TASK FOR INDEPENDENTS — DO NOT TRUST IVY LEAGUERS:
Ivy league Republicans (George Will , David Brooks , Peggy Noonan, Christopher Buckley, and Kathleen Parker and war cheering Democrats (led by Christopher Hitchens ) are acting out against Sarah Palin. Why?
Might war-cheering Democrats, in light of the financial meltdown brought on by excessive Big Government, now long for less international activity by the U.S.? Might ivy league Republicans, ruing Big Government, now prefer that Democrats be elected to suffer blame for mismanaging any recovery? Might ivy league Republicans also fear hints of common sense in Sarah Palin, as if she may dare to question blue blood Republican rationalizations of outrageously disproportionate allocations of wealth, nearing levels of Mexico? On social issues, might blue-blood, self-ingratiating Republicans be more aligned with far left Democrats?
If so, consider:
1) Is the threat of Islamofascist pursuit of nuclear dissemination substantial? If so, compare the costs of retreat.
2) Are ivy leaguers conditioned to “justify” their hiring out to help in the farming of all other Americans, as if we should be reduced to be satisfied with chicken feed? If so, why?
Bottom Line: Look behind the words of “elites;” consider who and what they work for and stand for; do not just assume their “educations” are grounded in fellow-empathy or in good judgment derivative of actual experience. Do not just assume their words are grounded in wisdom as opposed to shallow opportunism --- no matter what their political stripes!
MCCAIN — Work-Out, Bail-Out, or Loan-To-Insure-Out:
Snippets from http://www.newsmax.com/morris/mccain_against_bailout/2008/09/29/135431.html:
McCain Should Not Support Bailout
Monday, September 29, 2008 10:05 AM
By: Dick Morris & Eileen McGann
The game is the same: Loans or grants fund the deficient debt service on the defaulted mortgages until homes can recover their value in the cyclical real estate market.
But it makes all the difference in the world politically if this task is accomplished by buying bad debt or by lending the bankers the money to cover their current losses while they keep their bad debts on their books and by insuring them against future losses.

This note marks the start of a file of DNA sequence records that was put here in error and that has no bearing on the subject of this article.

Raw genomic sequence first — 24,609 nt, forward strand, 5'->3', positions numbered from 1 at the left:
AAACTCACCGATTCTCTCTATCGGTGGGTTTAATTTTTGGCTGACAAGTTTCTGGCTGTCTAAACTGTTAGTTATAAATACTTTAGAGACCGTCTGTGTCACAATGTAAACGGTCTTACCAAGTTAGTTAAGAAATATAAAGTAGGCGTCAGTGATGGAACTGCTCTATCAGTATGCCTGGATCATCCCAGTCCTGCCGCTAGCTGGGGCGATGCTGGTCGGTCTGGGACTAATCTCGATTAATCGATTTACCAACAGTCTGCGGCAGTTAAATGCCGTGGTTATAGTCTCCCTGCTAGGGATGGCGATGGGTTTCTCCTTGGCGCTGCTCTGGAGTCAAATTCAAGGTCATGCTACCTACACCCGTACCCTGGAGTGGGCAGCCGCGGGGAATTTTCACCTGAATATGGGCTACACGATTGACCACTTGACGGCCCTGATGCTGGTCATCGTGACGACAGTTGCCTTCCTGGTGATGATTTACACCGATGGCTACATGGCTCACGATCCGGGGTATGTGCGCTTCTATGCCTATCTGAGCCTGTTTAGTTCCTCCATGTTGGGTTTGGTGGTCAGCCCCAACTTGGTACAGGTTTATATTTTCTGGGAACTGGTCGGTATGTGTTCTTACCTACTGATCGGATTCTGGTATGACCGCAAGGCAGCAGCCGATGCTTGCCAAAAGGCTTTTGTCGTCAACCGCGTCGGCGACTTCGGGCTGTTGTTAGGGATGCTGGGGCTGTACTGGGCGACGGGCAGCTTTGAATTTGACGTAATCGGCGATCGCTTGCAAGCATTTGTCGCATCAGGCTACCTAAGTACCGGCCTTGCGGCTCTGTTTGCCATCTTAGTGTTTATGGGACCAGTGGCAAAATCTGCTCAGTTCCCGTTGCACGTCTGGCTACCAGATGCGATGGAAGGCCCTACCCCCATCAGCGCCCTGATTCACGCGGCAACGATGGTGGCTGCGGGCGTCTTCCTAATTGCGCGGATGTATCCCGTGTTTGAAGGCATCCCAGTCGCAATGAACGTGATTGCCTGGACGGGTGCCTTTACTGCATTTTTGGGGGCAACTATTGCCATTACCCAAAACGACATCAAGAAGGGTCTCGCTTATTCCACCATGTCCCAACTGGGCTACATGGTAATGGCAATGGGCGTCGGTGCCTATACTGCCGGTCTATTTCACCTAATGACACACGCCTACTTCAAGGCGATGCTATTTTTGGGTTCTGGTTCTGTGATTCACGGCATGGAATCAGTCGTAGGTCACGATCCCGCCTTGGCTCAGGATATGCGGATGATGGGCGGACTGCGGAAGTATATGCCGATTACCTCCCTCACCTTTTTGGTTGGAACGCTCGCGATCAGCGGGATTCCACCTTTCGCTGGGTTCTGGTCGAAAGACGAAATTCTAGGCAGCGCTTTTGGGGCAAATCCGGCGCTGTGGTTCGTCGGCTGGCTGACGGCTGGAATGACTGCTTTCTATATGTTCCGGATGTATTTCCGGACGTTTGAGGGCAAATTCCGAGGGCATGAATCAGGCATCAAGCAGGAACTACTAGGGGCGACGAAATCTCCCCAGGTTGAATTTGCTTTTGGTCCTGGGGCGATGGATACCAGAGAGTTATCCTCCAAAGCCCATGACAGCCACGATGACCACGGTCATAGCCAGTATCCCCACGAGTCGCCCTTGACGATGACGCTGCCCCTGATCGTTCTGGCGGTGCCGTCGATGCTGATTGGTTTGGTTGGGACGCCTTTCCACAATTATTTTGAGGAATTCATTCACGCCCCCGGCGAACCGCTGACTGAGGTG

Loans are politically viable. Purchase of bad debt with tax money is not.
The Democrats and our politically-challenged president have failed to appreciate the difference between spending and lending. Treasury Secretary Paulson can be excused for not realizing it. Politics is not his thing.
But John McCain must realize the crucial distinction and must use his leverage to stop a taxpayer-funded bailout, insisting instead on loans and insurance.
If McCain stands firm, the Democrats will either have to pass the bailout package on their own, without Republican votes, and rely on Bush's signature on the bill to provide a fig leaf of bipartisanship, or they will have to cave in and pass the Republican package.
Either way, McCain comes out ahead.
If he gets his way, he gets credit for the bailout. If he doesn't, he can spend the campaign attacking Obama and the Democrats for spending $700 billion of taxpayer money.
If the Democrats don't adopt either course and play a game of chicken with the Republicans, their congressional status as the majority party dooms them to taking the blame for any ensuing collapse.
How Leftists Restore Respect: http://www.americanthinker.com/2008/10/obamas_foreign_policy_appeasem.html.
DIRECT CURES FOR ECONOMY:
Another direct fix for frozen credit markets would be an FDIC program to restore bank capital that has disappeared in the downward market spiral. Former FDIC Chairman William Isaac suggested last Saturday in a Washington Post op-ed that this could take the form of "net worth certificates" issued by the FDIC to troubled banks that need time to work out of their problems. This approach worked well in the savings-and-loan crisis of the late 1980s.
There are a number of measures that can be taken to address the liquidity crisis; some already have been. Revision of the SEC's mark-to-market rule should help considerably to free up banks' lending capacities. Likewise, extension of the FDIC limit from $100,000 per account to $250,000 will help prevent runs on banks. Other relatively modest regulatory measures are no doubt available that will also make incremental contributions toward freeing up national and international credit markets.
Liberal tolerance of dissent --- see: http://townhall.com/columnists/DavidLimbaugh/2008/11/11/liberal_censorship_and_its_roots.